Tuesday, November 17, 2009

Tree quiz #2

In a forest in Northboro, there were many 1-2 ft diameter white pines
scattered among a variety of much younger deciduous trees. Almost every
large white pine had a forked trunks about 6-15 feet off the ground, as
shown above. What caused this? What does it tell you about the growing
conditions of these pines at the time the tree was affected?

(I'll admit I am not entirely sure I have the right answer. Maybe one
of you will know more about this.)


  1. Yay, more Community Ecology! These are white pines that were hit by the white pine weevil, which lays its eggs in the terminal shoot and kills it. The weevil only lays its eggs in trees that are under 40 ft. high and have plenty of sunlight. The tree responds by branching; if it is by itself in a field it may branch several times. But it seems like most of the time there are enough other trees around it that they just fork once and then continue their race to the top of the canopy.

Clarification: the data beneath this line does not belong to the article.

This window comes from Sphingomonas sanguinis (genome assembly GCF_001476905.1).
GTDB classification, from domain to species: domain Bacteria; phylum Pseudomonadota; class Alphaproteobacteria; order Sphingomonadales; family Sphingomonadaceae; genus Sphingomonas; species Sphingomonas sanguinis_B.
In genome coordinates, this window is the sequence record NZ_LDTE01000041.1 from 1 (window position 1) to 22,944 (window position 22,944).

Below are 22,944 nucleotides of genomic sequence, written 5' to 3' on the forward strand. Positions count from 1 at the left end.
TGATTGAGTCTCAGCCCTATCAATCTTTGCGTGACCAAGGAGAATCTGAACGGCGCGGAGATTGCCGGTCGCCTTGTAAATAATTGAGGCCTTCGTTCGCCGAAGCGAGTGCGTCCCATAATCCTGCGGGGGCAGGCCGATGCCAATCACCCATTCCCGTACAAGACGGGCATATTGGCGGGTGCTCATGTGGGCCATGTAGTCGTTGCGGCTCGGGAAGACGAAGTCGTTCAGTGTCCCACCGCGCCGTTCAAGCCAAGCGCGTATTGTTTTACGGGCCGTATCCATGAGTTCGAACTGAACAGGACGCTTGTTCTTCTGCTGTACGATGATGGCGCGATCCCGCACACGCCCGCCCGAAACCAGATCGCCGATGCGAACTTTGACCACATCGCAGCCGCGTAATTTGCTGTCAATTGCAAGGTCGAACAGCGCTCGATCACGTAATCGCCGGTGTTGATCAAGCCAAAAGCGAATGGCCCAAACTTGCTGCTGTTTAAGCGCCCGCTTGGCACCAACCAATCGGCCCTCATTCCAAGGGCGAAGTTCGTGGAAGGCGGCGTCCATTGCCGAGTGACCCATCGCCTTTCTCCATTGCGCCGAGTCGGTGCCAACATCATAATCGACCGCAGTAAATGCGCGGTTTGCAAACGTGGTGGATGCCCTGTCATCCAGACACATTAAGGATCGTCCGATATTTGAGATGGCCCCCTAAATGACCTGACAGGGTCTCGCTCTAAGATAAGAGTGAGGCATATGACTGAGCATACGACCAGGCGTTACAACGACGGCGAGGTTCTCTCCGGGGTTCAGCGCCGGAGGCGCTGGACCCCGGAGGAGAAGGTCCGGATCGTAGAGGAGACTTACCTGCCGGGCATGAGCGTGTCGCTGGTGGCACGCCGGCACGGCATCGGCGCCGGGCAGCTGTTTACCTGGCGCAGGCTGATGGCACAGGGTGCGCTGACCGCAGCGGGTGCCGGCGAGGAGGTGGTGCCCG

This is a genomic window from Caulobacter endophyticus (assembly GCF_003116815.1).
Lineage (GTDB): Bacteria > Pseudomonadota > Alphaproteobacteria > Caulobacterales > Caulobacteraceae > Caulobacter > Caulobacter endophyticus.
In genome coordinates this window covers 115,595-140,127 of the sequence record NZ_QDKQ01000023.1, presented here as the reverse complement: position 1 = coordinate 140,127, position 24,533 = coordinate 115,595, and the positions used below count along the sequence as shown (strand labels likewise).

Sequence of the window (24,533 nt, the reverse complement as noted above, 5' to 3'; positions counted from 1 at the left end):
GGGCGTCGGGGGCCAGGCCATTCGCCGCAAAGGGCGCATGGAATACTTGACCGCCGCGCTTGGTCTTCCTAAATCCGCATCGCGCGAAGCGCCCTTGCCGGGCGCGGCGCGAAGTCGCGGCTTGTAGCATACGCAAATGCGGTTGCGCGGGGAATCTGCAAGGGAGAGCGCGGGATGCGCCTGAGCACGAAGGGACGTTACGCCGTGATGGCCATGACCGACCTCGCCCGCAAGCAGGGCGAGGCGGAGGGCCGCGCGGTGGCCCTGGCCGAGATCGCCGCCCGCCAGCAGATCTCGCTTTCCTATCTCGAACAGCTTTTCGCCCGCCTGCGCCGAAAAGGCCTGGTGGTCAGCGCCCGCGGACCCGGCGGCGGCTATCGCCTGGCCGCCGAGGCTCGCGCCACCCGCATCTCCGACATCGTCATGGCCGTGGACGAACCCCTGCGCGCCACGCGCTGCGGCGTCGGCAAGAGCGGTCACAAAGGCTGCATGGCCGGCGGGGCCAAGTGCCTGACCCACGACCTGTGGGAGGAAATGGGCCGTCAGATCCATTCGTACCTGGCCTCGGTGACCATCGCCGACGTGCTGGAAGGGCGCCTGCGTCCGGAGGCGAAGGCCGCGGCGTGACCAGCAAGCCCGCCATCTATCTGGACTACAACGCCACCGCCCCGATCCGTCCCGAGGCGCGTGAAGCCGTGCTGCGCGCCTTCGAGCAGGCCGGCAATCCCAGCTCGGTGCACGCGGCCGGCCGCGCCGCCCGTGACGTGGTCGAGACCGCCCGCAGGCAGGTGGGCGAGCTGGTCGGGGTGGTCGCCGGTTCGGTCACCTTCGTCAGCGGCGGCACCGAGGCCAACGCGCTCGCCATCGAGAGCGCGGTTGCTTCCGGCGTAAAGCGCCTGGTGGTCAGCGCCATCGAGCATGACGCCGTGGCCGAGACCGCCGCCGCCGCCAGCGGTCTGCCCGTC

2. That was exactly my thought. Thanks for confirming.

    So now I have a question: If it can sprout when damaged 6 ft off the ground below any branching, why can't it stump sprout when cut almost to the ground, the way deciduous trees do?

  3. Never mind my question. It was stupid. Obviously, if the weevil attacks only the leader, there were branches below it when the tree was young. But they've since fallen off.